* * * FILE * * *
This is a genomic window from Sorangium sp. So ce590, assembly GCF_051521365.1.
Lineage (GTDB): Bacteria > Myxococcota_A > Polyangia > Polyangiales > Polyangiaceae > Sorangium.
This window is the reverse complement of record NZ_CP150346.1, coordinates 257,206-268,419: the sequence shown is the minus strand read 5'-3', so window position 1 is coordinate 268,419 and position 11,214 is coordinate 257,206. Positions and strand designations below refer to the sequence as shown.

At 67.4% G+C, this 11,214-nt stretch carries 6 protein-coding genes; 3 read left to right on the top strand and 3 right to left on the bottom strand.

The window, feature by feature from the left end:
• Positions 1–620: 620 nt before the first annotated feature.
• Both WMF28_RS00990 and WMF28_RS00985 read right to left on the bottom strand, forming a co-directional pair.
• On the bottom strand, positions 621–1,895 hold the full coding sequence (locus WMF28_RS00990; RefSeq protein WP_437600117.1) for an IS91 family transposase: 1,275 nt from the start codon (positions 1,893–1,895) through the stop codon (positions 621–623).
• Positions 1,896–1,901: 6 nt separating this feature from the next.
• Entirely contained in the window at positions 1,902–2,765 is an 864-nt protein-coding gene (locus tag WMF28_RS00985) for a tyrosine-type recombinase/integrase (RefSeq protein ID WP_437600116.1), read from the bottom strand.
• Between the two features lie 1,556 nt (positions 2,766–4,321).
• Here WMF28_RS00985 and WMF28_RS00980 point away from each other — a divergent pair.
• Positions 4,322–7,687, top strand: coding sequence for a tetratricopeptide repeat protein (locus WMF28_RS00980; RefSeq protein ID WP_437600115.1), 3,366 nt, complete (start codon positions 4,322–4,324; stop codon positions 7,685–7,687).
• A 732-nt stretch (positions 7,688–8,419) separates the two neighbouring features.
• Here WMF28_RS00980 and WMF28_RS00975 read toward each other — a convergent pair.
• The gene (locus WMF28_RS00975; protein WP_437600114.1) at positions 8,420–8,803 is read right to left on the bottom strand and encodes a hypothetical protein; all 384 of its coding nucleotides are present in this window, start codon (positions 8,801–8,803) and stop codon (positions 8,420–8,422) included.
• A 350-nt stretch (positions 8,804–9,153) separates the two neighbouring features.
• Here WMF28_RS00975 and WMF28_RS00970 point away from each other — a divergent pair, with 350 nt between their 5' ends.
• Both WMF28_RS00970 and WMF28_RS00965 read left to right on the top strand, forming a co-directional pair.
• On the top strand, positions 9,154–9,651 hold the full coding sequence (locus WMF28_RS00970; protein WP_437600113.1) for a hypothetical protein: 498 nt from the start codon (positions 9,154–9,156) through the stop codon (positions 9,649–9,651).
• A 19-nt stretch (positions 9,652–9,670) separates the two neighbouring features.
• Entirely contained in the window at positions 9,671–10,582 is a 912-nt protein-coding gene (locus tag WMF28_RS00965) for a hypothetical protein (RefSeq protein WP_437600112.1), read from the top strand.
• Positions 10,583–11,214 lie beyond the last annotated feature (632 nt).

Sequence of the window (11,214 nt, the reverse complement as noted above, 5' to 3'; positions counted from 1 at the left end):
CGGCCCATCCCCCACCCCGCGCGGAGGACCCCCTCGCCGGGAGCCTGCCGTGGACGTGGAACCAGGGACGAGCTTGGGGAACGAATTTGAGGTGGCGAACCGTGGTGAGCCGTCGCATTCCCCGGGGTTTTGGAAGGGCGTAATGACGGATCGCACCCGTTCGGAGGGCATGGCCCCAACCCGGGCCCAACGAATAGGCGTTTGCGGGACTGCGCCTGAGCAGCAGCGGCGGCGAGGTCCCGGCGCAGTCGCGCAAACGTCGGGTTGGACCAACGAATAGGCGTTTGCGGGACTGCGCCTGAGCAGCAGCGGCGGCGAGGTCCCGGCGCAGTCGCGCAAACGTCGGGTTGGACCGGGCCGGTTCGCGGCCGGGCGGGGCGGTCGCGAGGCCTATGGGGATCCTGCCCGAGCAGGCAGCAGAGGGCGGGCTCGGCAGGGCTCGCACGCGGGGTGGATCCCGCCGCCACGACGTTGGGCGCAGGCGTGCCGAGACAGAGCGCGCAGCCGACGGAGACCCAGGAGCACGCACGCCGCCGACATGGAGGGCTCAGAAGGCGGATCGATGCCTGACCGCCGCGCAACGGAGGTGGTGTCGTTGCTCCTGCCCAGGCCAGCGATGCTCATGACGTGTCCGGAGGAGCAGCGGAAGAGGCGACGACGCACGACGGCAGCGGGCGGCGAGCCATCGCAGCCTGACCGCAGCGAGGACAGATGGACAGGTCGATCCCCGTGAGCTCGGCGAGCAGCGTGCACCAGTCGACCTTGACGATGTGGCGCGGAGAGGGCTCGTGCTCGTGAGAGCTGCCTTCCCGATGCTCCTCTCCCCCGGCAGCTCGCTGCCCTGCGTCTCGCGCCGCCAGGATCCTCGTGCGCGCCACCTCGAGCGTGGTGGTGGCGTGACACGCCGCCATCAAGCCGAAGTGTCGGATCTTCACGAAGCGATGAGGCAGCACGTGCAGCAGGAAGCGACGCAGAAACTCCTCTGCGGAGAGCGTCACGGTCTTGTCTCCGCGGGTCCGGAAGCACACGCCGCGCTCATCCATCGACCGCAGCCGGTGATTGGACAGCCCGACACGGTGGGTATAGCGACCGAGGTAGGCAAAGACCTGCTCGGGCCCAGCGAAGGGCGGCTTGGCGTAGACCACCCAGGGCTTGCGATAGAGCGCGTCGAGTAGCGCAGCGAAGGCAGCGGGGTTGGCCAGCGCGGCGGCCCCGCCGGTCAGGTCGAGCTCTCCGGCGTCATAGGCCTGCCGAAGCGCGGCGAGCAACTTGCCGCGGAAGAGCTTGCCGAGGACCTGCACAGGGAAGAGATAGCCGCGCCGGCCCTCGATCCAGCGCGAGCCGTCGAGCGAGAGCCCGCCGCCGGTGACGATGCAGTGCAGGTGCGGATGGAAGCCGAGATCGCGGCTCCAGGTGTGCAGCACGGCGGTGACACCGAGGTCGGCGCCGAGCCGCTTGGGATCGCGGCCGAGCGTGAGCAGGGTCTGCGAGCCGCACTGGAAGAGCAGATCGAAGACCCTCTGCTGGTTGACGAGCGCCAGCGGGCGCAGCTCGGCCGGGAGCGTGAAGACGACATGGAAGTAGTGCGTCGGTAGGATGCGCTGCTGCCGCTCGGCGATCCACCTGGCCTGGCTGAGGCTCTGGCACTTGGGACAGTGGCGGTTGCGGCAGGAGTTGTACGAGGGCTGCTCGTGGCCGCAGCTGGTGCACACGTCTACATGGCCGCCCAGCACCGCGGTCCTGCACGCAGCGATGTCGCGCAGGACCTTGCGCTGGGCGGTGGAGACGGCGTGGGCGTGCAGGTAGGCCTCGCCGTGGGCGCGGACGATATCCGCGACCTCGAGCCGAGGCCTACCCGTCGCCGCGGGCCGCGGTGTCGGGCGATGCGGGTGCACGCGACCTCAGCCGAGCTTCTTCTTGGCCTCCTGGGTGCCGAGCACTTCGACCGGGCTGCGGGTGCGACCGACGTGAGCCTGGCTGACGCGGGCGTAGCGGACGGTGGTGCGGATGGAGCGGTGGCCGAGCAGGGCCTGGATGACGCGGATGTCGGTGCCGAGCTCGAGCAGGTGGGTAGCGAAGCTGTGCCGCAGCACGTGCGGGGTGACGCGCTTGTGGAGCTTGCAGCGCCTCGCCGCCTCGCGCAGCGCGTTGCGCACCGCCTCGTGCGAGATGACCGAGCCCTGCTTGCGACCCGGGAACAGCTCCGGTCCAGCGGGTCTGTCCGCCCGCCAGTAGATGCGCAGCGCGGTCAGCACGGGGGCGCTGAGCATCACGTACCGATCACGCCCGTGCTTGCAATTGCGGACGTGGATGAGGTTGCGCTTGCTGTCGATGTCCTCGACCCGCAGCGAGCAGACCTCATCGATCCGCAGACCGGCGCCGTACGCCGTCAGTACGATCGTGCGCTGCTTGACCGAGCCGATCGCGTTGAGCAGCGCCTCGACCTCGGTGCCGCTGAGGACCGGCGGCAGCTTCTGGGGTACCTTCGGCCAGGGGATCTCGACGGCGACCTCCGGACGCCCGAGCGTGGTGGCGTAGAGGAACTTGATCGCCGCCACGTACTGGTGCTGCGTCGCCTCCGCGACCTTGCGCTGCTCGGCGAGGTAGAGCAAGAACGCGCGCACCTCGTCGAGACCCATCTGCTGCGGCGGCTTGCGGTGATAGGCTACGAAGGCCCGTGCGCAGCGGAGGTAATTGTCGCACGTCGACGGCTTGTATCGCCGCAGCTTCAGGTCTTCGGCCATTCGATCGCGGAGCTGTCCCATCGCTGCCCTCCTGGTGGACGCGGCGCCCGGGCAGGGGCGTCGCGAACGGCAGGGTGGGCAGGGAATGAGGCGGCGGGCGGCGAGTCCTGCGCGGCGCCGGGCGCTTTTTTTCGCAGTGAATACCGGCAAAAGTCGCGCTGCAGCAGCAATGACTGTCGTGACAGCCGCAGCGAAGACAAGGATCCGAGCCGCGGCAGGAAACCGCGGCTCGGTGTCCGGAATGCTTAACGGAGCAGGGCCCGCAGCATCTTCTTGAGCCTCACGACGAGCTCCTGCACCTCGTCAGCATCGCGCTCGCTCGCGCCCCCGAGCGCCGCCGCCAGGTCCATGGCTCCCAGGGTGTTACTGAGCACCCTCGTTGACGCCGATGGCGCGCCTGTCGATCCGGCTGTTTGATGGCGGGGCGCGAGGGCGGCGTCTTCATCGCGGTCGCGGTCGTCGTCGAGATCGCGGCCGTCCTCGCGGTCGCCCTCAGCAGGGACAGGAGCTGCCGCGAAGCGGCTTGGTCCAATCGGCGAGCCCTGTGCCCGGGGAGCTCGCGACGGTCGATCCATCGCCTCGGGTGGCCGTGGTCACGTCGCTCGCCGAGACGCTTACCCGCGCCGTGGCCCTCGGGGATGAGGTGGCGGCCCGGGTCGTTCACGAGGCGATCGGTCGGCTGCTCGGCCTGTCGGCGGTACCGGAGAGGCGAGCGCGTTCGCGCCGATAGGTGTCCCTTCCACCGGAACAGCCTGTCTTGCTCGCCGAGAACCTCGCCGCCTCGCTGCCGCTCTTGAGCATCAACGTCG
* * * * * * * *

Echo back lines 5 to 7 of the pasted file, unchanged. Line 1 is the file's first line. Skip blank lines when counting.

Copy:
The window, feature by feature from the left end:
• Positions 1–620: 620 nt before the first annotated feature.
• Both WMF28_RS00990 and WMF28_RS00985 read right to left on the bottom strand, forming a co-directional pair.